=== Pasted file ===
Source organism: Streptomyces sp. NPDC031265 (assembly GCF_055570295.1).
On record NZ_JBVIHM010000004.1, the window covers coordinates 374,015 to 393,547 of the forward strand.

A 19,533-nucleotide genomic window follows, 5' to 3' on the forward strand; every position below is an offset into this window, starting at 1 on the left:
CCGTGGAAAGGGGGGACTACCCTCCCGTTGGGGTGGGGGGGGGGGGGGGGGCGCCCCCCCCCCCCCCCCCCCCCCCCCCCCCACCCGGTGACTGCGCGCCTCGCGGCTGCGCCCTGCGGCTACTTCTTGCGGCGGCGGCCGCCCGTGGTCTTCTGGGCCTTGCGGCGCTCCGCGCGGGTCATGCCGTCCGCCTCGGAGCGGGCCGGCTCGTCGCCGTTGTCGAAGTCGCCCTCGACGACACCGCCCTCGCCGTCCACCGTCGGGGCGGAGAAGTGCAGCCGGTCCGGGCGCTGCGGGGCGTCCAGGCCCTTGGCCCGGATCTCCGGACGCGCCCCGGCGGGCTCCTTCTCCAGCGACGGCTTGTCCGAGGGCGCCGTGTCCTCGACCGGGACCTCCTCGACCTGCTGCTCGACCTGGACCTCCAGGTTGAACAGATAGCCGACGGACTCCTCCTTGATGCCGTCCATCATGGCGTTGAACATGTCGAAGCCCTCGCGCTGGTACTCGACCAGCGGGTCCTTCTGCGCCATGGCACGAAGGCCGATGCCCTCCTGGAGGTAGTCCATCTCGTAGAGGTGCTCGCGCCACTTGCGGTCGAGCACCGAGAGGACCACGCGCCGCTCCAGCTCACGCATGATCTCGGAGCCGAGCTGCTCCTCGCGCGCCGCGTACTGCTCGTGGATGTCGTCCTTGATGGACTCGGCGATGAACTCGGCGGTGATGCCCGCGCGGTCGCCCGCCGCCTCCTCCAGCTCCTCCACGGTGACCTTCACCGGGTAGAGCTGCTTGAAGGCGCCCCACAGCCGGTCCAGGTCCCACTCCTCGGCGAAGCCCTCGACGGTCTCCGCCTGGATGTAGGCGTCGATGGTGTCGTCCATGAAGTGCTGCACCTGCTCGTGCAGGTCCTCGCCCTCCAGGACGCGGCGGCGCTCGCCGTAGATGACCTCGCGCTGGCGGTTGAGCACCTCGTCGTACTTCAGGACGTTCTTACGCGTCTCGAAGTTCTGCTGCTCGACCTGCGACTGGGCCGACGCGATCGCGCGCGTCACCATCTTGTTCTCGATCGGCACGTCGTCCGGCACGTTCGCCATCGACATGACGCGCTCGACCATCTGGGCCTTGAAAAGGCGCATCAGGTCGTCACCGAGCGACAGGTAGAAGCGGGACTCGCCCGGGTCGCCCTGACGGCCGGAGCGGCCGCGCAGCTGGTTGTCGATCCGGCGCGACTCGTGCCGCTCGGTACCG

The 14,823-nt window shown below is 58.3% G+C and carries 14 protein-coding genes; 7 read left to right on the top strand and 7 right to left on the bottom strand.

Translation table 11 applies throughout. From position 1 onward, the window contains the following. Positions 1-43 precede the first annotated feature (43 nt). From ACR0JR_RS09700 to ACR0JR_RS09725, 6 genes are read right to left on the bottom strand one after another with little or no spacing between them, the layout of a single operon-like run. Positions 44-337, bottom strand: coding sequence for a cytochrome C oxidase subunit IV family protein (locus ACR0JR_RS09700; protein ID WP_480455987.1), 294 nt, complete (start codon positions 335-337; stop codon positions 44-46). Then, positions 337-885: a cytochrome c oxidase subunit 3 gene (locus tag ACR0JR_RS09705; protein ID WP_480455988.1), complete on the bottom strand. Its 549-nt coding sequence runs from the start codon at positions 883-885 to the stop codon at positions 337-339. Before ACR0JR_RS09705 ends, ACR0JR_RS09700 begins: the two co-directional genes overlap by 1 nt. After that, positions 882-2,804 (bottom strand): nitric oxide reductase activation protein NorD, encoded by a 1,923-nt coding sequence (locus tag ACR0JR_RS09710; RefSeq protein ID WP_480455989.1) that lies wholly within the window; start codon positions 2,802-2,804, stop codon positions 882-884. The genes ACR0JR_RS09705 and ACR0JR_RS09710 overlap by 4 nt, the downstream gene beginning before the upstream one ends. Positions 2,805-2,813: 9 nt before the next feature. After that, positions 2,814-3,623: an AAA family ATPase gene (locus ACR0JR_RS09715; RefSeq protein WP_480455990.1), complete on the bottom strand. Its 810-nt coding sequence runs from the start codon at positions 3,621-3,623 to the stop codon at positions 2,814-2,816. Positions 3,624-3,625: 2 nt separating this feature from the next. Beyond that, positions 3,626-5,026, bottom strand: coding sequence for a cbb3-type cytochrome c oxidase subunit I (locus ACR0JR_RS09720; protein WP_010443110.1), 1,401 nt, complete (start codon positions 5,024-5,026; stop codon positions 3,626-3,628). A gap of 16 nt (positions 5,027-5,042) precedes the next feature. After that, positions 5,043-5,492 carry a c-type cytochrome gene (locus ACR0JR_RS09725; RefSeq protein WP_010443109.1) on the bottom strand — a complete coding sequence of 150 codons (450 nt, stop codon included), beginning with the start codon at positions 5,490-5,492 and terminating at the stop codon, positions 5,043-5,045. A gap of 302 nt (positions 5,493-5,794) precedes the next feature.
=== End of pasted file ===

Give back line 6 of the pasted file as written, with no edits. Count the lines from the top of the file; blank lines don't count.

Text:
Translation table 11 applies throughout. From position 1 onward, the window contains the following. Positions 1-43 precede the first annotated feature (43 nt). From ACR0JR_RS09700 to ACR0JR_RS09725, 6 genes are read right to left on the bottom strand one after another with little or no spacing between them, the layout of a single operon-like run. Positions 44-337, bottom strand: coding sequence for a cytochrome C oxidase subunit IV family protein (locus ACR0JR_RS09700; protein ID WP_480455987.1), 294 nt, complete (start codon positions 335-337; stop codon positions 44-46). Then, positions 337-885: a cytochrome c oxidase subunit 3 gene (locus tag ACR0JR_RS09705; protein ID WP_480455988.1), complete on the bottom strand. Its 549-nt coding sequence runs from the start codon at positions 883-885 to the stop codon at positions 337-339. Before ACR0JR_RS09705 ends, ACR0JR_RS09700 begins: the two co-directional genes overlap by 1 nt. After that, positions 882-2,804 (bottom strand): nitric oxide reductase activation protein NorD, encoded by a 1,923-nt coding sequence (locus tag ACR0JR_RS09710; RefSeq protein ID WP_480455989.1) that lies wholly within the window; start codon positions 2,802-2,804, stop codon positions 882-884. The genes ACR0JR_RS09705 and ACR0JR_RS09710 overlap by 4 nt, the downstream gene beginning before the upstream one ends. Positions 2,805-2,813: 9 nt before the next feature. After that, positions 2,814-3,623: an AAA family ATPase gene (locus ACR0JR_RS09715; RefSeq protein WP_480455990.1), complete on the bottom strand. Its 810-nt coding sequence runs from the start codon at positions 3,621-3,623 to the stop codon at positions 2,814-2,816. Positions 3,624-3,625: 2 nt separating this feature from the next. Beyond that, positions 3,626-5,026, bottom strand: coding sequence for a cbb3-type cytochrome c oxidase subunit I (locus ACR0JR_RS09720; protein WP_010443110.1), 1,401 nt, complete (start codon positions 5,024-5,026; stop codon positions 3,626-3,628). A gap of 16 nt (positions 5,027-5,042) precedes the next feature. After that, positions 5,043-5,492 carry a c-type cytochrome gene (locus ACR0JR_RS09725; RefSeq protein WP_010443109.1) on the bottom strand — a complete coding sequence of 150 codons (450 nt, stop codon included), beginning with the start codon at positions 5,490-5,492 and terminating at the stop codon, positions 5,043-5,045. A gap of 302 nt (positions 5,493-5,794) precedes the next feature.